Grisoft modifies its free AVG product after complaints

July 9, 2008

Robert Vamosi

On Thursday, Webmasters around the world noticed unusual spikes in traffic. For some smaller sites the sudden surge of Web traffic toward their sites appeared to be almost a denial-of-service attack.

Turns out it was the free version of AVG Antivirus 8.0 just doing its job.

In a statement on Saturday, Grisoft said "We have actively listened to the Webmasters who have brought this to our attention, and as a company we have reacted quickly to solve them." What it did was issue a new build of the popular free program.

What's different in version 8 from previous versions is the inclusion of Linkscanner, a scanner that stops malware components embedded on compromised Web pages. LinkScanner was created by Exploit Prevention Labs and purchased last summer by Grisoft, maker of AVG products.

One feature of LinkScanner, Secure Shield, works by downloading the home page of each site returned in a common Web search then populates the search result page with colored icons indicating the relative safety of those sites. The feature, which has been previously available, apparently didn't scale to the large numbers of AVG free customers. On Monday, Roger Thompson, who developed LinkScanner and is now chief research officer for Grisoft, confessed, "We knew it would create a spike of some sort, but nothing like what happened."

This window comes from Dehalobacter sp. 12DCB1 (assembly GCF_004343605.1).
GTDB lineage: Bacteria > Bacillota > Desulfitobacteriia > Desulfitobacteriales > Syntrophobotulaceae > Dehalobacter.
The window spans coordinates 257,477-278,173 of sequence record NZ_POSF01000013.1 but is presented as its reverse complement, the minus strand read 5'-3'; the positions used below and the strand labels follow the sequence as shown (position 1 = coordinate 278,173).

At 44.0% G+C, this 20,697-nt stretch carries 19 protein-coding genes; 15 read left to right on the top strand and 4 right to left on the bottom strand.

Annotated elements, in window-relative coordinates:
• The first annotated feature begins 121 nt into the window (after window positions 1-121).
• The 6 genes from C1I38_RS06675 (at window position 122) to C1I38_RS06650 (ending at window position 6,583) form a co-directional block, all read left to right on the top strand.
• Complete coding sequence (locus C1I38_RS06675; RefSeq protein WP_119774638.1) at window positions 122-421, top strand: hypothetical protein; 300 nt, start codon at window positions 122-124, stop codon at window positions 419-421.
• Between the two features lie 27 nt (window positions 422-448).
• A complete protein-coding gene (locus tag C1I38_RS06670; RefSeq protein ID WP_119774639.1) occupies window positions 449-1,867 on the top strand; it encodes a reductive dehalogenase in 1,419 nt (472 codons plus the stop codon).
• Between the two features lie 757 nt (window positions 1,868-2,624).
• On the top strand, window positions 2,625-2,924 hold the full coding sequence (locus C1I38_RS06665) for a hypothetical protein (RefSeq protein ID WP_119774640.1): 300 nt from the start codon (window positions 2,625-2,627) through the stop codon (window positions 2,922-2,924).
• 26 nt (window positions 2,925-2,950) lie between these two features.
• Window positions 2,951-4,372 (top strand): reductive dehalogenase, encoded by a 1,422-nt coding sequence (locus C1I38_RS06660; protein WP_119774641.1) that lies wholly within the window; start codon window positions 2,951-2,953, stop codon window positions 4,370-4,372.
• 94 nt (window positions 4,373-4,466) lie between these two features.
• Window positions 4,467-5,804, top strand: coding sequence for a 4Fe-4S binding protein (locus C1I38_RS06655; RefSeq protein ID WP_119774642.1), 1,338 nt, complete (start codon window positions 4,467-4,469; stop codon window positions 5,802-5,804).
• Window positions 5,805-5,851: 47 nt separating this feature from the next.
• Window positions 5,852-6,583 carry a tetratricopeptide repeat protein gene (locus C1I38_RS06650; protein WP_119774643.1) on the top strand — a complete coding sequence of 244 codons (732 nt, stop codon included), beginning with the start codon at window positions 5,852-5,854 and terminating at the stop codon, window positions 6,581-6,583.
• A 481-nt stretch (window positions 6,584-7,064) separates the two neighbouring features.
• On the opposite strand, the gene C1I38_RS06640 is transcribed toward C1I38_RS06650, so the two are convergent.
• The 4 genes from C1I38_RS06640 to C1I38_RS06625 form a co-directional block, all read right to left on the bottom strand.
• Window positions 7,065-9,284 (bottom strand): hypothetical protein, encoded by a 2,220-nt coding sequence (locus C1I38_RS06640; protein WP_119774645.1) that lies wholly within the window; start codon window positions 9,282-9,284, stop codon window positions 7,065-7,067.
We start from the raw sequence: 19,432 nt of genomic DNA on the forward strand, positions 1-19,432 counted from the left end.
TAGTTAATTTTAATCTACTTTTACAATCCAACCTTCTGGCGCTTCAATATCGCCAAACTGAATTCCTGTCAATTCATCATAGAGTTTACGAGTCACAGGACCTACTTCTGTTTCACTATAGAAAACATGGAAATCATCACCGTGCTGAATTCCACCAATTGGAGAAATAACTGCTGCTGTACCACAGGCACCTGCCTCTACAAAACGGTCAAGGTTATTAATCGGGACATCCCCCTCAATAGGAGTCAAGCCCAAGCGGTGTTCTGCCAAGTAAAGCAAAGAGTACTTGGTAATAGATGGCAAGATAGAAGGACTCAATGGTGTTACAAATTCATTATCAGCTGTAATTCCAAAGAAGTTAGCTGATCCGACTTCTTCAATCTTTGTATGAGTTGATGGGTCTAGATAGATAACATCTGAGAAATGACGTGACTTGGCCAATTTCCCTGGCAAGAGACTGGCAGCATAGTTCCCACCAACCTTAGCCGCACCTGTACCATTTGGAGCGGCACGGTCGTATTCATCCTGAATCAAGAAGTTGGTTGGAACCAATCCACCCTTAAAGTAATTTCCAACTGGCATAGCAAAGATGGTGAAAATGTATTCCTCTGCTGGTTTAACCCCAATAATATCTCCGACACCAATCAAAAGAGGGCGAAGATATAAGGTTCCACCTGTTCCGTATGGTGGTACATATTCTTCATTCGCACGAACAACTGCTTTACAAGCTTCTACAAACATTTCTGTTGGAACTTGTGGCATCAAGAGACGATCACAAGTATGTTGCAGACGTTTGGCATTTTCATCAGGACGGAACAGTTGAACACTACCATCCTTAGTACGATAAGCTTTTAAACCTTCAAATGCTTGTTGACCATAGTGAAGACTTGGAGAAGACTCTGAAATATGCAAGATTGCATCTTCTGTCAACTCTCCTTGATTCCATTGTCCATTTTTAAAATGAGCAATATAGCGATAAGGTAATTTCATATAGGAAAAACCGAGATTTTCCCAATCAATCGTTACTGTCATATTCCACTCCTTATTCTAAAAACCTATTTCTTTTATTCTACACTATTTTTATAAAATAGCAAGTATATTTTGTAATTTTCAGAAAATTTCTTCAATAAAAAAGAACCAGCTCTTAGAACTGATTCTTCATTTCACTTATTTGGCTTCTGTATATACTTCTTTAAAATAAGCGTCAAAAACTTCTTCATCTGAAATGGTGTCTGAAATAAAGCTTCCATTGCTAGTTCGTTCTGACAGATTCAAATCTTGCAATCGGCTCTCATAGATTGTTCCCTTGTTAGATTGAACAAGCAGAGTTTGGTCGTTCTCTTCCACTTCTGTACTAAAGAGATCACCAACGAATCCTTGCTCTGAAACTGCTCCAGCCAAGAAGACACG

How dramatic was the surge in traffic? The site provides charts on bandwidth use after the release of AVG 8.0.

In an e-mail to CNET News, Thompson went on to say: "We did not consider the multiplying effect of any given Web site's own marketing within search engine results. In other words, if a Web site, through its marketing, became a common search result, it was scanned much more often than we expected. As soon as we found out, we gathered some data, talked to some Webmasters, and figured out what to do."

However, Thompson disputed a claim by that the updated AVG version now only "pretends to prefetch," and does little more than a DNS (Domain Name System) lookup of the site. Thompson said "it doesn't pretend to pre-scan. It just works off the local blacklist. That involves a DNS lookup, so that we can compare both IPs and URLs."

Making matters worse last week, AVG disguised the scans as coming from Internet Explorer 6 browsers, and not Secure Shield. For a few days it was unclear who was responsible for the surge in Internet traffic. Thompson said they could have made the LinkScanner scans entirely stealth, but they wanted to give Webmasters the option of filtering the scans.

"The real issue is that, like it or not, we're at war on the Web," said Thompson. "Criminals, both organized and opportunistic want our PCs and our money, and they're attacking via the Web. It's no longer like the old days when they wrote this stuff for fun."

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